In an effort to prepare students for the state’s booming technology job market, lawmakers are considering three bills that would beef up access to computer science classes and provide students with new credentials after they leave high school.

A Chalkbeat analysis last year found that only about two out of every seven students in Colorado have access to courses in STEM — short for science, technology, engineering and math.

The bipartisan bills could change that, increasing access to computer science courses for the state’s black, Latino and rural students, and — for the first time — begin to define what a quality STEM program is.

The first bill scheduled to be debated by the House Education Committee on Monday would require schools to include technology in lessons alongside traditional subjects, such as English and civics.

It would also require the education department to create lessons to help educators teach computer science as a standalone course, and set up a $500,000 grant program to help train them.

“Kids need to be up to speed on these things in order to function in the current marketplace,” said Senate President Kevin Grantham, a Canon City Republican and one of the bill’s sponsors, along with Speaker Crisanta Duran, a Denver Democrat. “The more they’re attuned to the technology of the times — all the better. It will help them in college and getting their job and careers.”

The technology sector is the fastest growing in Colorado. There are an estimated 13,517 open computing jobs in the state, according to Colorado Succeeds, an education reform advocacy group that represents the state’s business community.

Some states have already made the shift to include technology in their learning standards. In Arkansas, which made the change in 2015, officials say the new standards have already started to break down stereotypes about who can do computer science.

“What we’re trying to do is to make computer science a normal part of their academic lives,” said Anthony Owen, the state director for computer science education in Arkansas. “When we make it normal for everyone, it’s abnormal for no one.”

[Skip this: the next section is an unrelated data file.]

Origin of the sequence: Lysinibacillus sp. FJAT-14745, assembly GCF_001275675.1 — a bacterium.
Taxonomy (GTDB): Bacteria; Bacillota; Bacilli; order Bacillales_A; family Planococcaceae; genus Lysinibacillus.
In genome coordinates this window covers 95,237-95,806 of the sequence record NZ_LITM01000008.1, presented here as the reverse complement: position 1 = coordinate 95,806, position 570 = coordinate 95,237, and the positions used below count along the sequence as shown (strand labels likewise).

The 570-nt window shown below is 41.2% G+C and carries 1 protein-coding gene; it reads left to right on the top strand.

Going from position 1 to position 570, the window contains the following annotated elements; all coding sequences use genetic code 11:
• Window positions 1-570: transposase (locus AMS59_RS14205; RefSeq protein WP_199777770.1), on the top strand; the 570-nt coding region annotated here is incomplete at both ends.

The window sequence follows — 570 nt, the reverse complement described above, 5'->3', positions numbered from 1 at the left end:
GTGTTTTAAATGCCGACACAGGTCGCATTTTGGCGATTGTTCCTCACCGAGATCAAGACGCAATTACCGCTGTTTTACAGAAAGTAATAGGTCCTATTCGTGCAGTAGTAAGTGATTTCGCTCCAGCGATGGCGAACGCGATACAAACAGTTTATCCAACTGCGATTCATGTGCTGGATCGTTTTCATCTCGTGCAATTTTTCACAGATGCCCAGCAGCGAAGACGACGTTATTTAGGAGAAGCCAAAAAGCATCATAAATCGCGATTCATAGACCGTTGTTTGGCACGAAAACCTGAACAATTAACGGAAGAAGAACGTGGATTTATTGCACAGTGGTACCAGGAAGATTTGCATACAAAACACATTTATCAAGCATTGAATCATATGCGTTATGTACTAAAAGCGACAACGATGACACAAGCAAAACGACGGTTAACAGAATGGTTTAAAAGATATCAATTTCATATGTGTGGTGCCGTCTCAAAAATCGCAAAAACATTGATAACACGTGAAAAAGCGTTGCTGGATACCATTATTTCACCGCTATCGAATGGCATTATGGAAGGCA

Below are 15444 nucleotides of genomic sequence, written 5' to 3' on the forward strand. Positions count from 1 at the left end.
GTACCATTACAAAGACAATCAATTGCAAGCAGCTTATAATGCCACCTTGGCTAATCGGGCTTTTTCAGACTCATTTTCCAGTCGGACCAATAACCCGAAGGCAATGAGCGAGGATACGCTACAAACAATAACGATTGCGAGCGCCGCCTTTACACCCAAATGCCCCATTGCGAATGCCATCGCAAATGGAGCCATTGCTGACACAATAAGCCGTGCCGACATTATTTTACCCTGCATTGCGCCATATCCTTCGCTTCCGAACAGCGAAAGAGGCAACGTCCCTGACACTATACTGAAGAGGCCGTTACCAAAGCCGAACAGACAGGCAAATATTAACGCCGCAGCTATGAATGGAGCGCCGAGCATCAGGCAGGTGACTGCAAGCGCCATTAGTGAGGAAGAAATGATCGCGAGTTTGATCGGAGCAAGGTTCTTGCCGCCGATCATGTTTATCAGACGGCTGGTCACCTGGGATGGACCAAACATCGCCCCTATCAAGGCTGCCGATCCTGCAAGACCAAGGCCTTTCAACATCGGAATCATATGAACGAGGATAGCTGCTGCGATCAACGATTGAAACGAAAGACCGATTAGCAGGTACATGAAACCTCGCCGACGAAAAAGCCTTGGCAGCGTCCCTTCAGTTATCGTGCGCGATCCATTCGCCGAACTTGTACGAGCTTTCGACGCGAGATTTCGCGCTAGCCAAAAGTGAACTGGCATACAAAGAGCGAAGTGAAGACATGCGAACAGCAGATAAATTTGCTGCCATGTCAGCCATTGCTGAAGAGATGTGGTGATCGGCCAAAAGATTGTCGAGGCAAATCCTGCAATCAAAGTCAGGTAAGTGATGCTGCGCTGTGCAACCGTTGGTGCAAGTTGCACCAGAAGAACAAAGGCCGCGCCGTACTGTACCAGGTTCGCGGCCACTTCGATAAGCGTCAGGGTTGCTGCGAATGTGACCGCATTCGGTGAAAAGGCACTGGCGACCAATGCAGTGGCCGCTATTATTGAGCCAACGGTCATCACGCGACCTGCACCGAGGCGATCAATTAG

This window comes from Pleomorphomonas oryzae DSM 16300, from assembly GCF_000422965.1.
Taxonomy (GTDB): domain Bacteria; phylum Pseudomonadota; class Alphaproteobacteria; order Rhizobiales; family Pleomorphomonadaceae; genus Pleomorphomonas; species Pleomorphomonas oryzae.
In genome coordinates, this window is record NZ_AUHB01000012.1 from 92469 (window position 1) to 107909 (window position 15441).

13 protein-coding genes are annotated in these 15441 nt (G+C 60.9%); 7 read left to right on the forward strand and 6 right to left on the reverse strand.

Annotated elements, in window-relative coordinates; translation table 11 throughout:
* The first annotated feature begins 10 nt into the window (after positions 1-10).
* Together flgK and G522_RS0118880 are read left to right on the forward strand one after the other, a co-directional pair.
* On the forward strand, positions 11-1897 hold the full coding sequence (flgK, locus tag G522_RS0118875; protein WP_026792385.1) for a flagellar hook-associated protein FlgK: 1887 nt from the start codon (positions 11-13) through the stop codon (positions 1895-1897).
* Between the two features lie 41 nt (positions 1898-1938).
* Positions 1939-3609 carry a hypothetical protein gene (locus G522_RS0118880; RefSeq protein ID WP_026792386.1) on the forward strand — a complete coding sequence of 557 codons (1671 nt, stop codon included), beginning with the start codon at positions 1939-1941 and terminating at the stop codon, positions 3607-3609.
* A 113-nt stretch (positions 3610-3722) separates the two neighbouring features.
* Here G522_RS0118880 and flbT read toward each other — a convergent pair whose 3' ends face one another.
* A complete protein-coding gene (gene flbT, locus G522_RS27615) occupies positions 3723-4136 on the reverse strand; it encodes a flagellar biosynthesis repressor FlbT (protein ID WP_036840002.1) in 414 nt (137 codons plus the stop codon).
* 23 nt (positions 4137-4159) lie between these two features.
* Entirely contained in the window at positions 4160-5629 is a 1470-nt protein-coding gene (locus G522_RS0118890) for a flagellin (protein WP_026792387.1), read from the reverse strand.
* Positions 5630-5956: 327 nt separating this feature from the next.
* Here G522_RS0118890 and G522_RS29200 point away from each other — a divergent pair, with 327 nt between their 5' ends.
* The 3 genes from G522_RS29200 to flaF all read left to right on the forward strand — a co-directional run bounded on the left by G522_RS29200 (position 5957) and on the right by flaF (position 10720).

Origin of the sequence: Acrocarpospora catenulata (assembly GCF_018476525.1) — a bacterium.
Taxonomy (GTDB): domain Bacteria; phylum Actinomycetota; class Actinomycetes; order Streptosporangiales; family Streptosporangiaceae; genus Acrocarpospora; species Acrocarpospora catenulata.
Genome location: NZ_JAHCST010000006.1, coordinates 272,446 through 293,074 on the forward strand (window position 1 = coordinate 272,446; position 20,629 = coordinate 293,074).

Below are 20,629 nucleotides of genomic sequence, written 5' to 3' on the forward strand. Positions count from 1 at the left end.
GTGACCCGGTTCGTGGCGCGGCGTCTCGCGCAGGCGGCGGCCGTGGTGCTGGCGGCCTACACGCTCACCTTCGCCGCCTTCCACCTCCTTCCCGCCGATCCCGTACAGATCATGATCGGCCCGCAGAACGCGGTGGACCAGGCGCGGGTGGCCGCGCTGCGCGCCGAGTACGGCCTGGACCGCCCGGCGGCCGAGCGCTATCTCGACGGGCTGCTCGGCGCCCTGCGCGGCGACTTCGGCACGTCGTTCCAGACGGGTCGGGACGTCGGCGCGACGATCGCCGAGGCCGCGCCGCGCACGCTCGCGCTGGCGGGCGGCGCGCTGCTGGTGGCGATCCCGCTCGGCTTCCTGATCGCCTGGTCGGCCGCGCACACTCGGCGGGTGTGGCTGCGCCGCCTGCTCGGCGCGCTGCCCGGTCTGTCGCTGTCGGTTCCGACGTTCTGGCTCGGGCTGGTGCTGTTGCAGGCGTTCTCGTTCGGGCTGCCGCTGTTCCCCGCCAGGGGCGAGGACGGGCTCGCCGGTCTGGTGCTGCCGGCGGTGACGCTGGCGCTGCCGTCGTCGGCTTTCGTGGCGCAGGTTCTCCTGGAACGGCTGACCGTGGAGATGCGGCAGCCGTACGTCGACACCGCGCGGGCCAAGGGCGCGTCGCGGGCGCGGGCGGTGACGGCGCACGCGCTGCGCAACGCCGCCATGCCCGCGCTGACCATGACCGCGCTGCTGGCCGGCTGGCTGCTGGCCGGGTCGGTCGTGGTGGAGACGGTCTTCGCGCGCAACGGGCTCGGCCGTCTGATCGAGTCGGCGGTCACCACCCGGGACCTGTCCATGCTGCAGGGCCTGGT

A second bill under consideration in Colorado would make mostly technical changes to the state’s new P-Tech schools, a model that mirrors a New York City school that partners with IBM to give students work experience and a path to an associate’s degree while in high school.

The model allows students to stay in high school for up to six years — which has caused schools that house P-Tech programs to worry about their graduation rates.

House Bill 1194 would change the way the state calculates graduation rates to avoid penalizing schools that have P-Tech students enrolled for an extra two years.

The third bill, House Bill 1201, would create a special kind of diploma that shows colleges and employers that its holder is proficient in STEM subjects. To get the diploma, students would have to take a variety of STEM classes, earn high marks on standardized math exams, and demonstrate their science skills through a special project they complete their senior year.

“I want to make sure, across Colorado, that we have clear expectations and that they’re equitable expectations,” said Rep. James Coleman, a Denver Democrat and sponsor of the bill. “All of our schools are doing a good job preparing our kids, but I want to be specific in terms of what our colleges and workforce is seeking in our graduates.”

The bill, however, stops short of defining what coursework students must complete. Local schools will decide that. That was important to Jess Buller, the principal of West Grand’s K-8 school who helped write the bill. He noted that different schools and districts offer different STEM courses.

“We want that STEM endorsement to be that sign of distinction, that a student completed a program and does not need the remedial work that might be required for other students,” Buller said. “The bill is specific enough, but flexible enough.”

Morgan Kempf, the STEM science specialist for Pueblo City Schools, said she is excited to offer such a credential.

In the absence of a special diploma, Pueblo Central High School, the city’s STEM school, has sought outside accreditation to give weight to its STEM courses. The school has also started handing out school letters, usually a tradition reserved for varsity athletes, to exceptional STEM students.

“It’s an extra stamp of approval that recognizes and appreciates what they’re doing and at the level of rigor they’re doing it at,” Kempf said. “That stamp of approval lets students and potential employers know they’re meeting expectations.”